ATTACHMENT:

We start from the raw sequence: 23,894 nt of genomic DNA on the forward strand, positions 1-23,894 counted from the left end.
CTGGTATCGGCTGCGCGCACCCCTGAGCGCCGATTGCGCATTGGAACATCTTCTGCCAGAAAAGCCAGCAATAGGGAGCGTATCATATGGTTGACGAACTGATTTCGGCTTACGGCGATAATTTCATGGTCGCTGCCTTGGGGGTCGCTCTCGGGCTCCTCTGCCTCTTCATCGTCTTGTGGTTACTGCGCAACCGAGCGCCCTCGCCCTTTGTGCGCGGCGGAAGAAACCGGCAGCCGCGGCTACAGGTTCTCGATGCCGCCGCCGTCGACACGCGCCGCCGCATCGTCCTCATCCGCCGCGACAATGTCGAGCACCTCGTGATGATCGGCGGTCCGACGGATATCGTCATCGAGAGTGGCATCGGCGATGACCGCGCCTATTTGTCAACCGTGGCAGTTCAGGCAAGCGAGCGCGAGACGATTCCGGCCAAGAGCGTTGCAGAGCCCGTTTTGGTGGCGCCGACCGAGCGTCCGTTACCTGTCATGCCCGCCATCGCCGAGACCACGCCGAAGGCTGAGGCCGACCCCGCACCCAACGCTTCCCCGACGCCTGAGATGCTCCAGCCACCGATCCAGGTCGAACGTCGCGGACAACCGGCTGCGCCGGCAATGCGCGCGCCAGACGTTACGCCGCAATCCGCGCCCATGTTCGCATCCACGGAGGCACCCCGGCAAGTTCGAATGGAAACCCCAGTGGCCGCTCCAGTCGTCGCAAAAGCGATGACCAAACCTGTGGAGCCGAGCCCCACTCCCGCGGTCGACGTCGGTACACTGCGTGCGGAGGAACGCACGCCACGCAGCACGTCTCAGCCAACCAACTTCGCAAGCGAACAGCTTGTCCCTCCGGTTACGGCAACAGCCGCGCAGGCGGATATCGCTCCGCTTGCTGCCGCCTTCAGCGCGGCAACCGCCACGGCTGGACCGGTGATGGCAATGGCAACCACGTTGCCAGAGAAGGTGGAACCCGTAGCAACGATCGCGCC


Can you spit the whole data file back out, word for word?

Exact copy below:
We start from the raw sequence: 23,894 nt of genomic DNA on the forward strand, positions 1-23,894 counted from the left end.
CTGGTATCGGCTGCGCGCACCCCTGAGCGCCGATTGCGCATTGGAACATCTTCTGCCAGAAAAGCCAGCAATAGGGAGCGTATCATATGGTTGACGAACTGATTTCGGCTTACGGCGATAATTTCATGGTCGCTGCCTTGGGGGTCGCTCTCGGGCTCCTCTGCCTCTTCATCGTCTTGTGGTTACTGCGCAACCGAGCGCCCTCGCCCTTTGTGCGCGGCGGAAGAAACCGGCAGCCGCGGCTACAGGTTCTCGATGCCGCCGCCGTCGACACGCGCCGCCGCATCGTCCTCATCCGCCGCGACAATGTCGAGCACCTCGTGATGATCGGCGGTCCGACGGATATCGTCATCGAGAGTGGCATCGGCGATGACCGCGCCTATTTGTCAACCGTGGCAGTTCAGGCAAGCGAGCGCGAGACGATTCCGGCCAAGAGCGTTGCAGAGCCCGTTTTGGTGGCGCCGACCGAGCGTCCGTTACCTGTCATGCCCGCCATCGCCGAGACCACGCCGAAGGCTGAGGCCGACCCCGCACCCAACGCTTCCCCGACGCCTGAGATGCTCCAGCCACCGATCCAGGTCGAACGTCGCGGACAACCGGCTGCGCCGGCAATGCGCGCGCCAGACGTTACGCCGCAATCCGCGCCCATGTTCGCATCCACGGAGGCACCCCGGCAAGTTCGAATGGAAACCCCAGTGGCCGCTCCAGTCGTCGCAAAAGCGATGACCAAACCTGTGGAGCCGAGCCCCACTCCCGCGGTCGACGTCGGTACACTGCGTGCGGAGGAACGCACGCCACGCAGCACGTCTCAGCCAACCAACTTCGCAAGCGAACAGCTTGTCCCTCCGGTTACGGCAACAGCCGCGCAGGCGGATATCGCTCCGCTTGCTGCCGCCTTCAGCGCGGCAACCGCCACGGCTGGACCGGTGATGGCAATGGCAACCACGTTGCCAGAGAAGGTGGAACCCGTAGCAACGATCGCGCC